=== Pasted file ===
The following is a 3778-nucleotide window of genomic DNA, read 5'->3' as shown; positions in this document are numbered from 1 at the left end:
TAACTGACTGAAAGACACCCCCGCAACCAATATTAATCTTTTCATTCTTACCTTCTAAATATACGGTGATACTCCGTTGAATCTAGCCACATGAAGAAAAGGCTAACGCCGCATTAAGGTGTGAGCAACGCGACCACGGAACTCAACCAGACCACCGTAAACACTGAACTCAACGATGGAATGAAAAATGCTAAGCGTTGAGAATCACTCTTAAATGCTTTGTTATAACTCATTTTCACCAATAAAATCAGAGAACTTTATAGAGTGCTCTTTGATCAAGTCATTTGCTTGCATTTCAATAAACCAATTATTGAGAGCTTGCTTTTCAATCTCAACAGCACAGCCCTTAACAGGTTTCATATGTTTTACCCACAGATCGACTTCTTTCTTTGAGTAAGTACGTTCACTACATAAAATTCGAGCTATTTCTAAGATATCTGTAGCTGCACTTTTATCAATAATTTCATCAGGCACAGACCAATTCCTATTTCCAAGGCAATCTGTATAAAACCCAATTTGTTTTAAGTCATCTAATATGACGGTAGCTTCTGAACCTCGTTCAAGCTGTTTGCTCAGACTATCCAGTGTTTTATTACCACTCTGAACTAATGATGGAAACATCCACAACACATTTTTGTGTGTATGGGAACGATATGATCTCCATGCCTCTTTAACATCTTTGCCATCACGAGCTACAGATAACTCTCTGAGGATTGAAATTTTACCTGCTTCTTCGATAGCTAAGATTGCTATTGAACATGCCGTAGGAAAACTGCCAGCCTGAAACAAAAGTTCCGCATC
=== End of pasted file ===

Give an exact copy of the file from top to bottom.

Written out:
The following is a 3778-nucleotide window of genomic DNA, read 5'->3' as shown; positions in this document are numbered from 1 at the left end:
TAACTGACTGAAAGACACCCCCGCAACCAATATTAATCTTTTCATTCTTACCTTCTAAATATACGGTGATACTCCGTTGAATCTAGCCACATGAAGAAAAGGCTAACGCCGCATTAAGGTGTGAGCAACGCGACCACGGAACTCAACCAGACCACCGTAAACACTGAACTCAACGATGGAATGAAAAATGCTAAGCGTTGAGAATCACTCTTAAATGCTTTGTTATAACTCATTTTCACCAATAAAATCAGAGAACTTTATAGAGTGCTCTTTGATCAAGTCATTTGCTTGCATTTCAATAAACCAATTATTGAGAGCTTGCTTTTCAATCTCAACAGCACAGCCCTTAACAGGTTTCATATGTTTTACCCACAGATCGACTTCTTTCTTTGAGTAAGTACGTTCACTACATAAAATTCGAGCTATTTCTAAGATATCTGTAGCTGCACTTTTATCAATAATTTCATCAGGCACAGACCAATTCCTATTTCCAAGGCAATCTGTATAAAACCCAATTTGTTTTAAGTCATCTAATATGACGGTAGCTTCTGAACCTCGTTCAAGCTGTTTGCTCAGACTATCCAGTGTTTTATTACCACTCTGAACTAATGATGGAAACATCCACAACACATTTTTGTGTGTATGGGAACGATATGATCTCCATGCCTCTTTAACATCTTTGCCATCACGAGCTACAGATAACTCTCTGAGGATTGAAATTTTACCTGCTTCTTCGATAGCTAAGATTGCTATTGAACATGCCGTAGGAAAACTGCCAGCCTGAAACAAAAGTTCCGCATC